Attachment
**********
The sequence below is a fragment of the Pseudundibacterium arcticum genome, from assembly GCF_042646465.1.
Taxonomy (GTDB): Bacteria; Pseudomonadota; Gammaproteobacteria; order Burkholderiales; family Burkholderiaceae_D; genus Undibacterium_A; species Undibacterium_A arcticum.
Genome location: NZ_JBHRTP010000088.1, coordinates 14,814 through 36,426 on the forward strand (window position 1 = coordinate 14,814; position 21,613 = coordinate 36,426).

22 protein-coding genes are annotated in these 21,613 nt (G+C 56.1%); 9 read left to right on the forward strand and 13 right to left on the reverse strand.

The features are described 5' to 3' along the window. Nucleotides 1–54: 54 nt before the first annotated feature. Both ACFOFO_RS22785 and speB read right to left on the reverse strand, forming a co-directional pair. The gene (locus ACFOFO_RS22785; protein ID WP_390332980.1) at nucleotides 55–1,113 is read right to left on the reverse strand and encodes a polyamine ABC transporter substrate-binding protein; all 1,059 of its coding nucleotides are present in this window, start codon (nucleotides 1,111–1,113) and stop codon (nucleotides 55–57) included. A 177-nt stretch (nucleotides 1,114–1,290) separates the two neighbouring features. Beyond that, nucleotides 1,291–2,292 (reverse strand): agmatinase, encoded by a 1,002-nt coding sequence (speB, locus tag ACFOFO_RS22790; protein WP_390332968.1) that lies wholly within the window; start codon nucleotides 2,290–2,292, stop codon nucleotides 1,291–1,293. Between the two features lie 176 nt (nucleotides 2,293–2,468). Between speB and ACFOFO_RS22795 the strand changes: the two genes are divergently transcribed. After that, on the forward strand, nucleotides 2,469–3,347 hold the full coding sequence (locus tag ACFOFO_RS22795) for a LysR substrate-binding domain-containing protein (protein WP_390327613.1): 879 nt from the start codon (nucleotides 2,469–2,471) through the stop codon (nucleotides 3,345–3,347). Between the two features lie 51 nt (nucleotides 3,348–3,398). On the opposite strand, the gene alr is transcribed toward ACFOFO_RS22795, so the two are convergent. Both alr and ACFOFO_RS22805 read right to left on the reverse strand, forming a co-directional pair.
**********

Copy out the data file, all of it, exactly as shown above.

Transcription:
The sequence below is a fragment of the Pseudundibacterium arcticum genome, from assembly GCF_042646465.1.
Taxonomy (GTDB): Bacteria; Pseudomonadota; Gammaproteobacteria; order Burkholderiales; family Burkholderiaceae_D; genus Undibacterium_A; species Undibacterium_A arcticum.
Genome location: NZ_JBHRTP010000088.1, coordinates 14,814 through 36,426 on the forward strand (window position 1 = coordinate 14,814; position 21,613 = coordinate 36,426).

22 protein-coding genes are annotated in these 21,613 nt (G+C 56.1%); 9 read left to right on the forward strand and 13 right to left on the reverse strand.

The features are described 5' to 3' along the window. Nucleotides 1–54: 54 nt before the first annotated feature. Both ACFOFO_RS22785 and speB read right to left on the reverse strand, forming a co-directional pair. The gene (locus ACFOFO_RS22785; protein ID WP_390332980.1) at nucleotides 55–1,113 is read right to left on the reverse strand and encodes a polyamine ABC transporter substrate-binding protein; all 1,059 of its coding nucleotides are present in this window, start codon (nucleotides 1,111–1,113) and stop codon (nucleotides 55–57) included. A 177-nt stretch (nucleotides 1,114–1,290) separates the two neighbouring features. Beyond that, nucleotides 1,291–2,292 (reverse strand): agmatinase, encoded by a 1,002-nt coding sequence (speB, locus tag ACFOFO_RS22790; protein WP_390332968.1) that lies wholly within the window; start codon nucleotides 2,290–2,292, stop codon nucleotides 1,291–1,293. Between the two features lie 176 nt (nucleotides 2,293–2,468). Between speB and ACFOFO_RS22795 the strand changes: the two genes are divergently transcribed. After that, on the forward strand, nucleotides 2,469–3,347 hold the full coding sequence (locus tag ACFOFO_RS22795) for a LysR substrate-binding domain-containing protein (protein WP_390327613.1): 879 nt from the start codon (nucleotides 2,469–2,471) through the stop codon (nucleotides 3,345–3,347). Between the two features lie 51 nt (nucleotides 3,348–3,398). On the opposite strand, the gene alr is transcribed toward ACFOFO_RS22795, so the two are convergent. Both alr and ACFOFO_RS22805 read right to left on the reverse strand, forming a co-directional pair.